Amyotrophic lateral sclerosis: a neurovascular disease

Brain Res. 2011 Jun 29;1398:113-25. doi: 10.1016/j.brainres.2011.04.049. Epub 2011 May 12.


Amyotrophic lateral sclerosis (ALS) is a severe neurodegenerative disease with a complicated pathogenesis. Compelling evidence indicates impairment of all neurovascular unit components including the blood-brain and blood-spinal cord barriers (BBB/BSCB) in both patients and animal models, leading to classification of ALS as a neurovascular disease. The present review provides an updated analysis of the normal and impaired BBB/BSCB, focusing on the ALS-altered barrier. Here we describe the roles of cellular components, tight junctions, transport systems, cell interactions, cytokines, matrix metalloproteinases, and free radicals in the BBB/BSCB disruption, along with recent evidence from experimental and clinical ALS studies. The BBB/BSCB is a promising research area in ALS and this review will reveal some aspects of microvascular pathology in ALS and hopefully provide ideas for the development of new therapeutic strategies.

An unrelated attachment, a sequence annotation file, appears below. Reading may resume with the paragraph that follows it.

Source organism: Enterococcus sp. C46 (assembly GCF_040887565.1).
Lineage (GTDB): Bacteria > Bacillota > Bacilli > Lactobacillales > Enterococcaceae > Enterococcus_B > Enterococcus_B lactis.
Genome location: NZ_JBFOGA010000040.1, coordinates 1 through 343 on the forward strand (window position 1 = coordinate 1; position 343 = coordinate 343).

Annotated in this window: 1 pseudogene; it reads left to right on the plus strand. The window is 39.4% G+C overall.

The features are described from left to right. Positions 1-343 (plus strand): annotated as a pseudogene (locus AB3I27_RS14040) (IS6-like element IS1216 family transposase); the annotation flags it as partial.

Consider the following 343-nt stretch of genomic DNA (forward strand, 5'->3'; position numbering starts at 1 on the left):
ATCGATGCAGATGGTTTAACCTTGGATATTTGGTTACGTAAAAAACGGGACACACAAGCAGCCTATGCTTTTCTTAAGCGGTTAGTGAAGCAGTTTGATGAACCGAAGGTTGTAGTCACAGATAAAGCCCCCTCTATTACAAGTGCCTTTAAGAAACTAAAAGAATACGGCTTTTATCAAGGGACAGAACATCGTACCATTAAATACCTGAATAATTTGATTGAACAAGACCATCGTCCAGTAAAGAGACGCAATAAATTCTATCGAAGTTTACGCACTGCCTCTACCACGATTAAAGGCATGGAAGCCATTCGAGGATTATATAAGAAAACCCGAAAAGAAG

Publication types

  • Research Support, Non-U.S. Gov't
  • Review

MeSH terms

  • Amyotrophic Lateral Sclerosis / metabolism
  • Amyotrophic Lateral Sclerosis / physiopathology*
  • Animals
  • Blood-Brain Barrier / metabolism
  • Blood-Brain Barrier / pathology
  • Blood-Brain Barrier / physiopathology
  • Central Nervous System / blood supply*
  • Central Nervous System / metabolism
  • Central Nervous System / physiopathology*
  • Cerebral Arteries / metabolism
  • Cerebral Arteries / physiopathology
  • Humans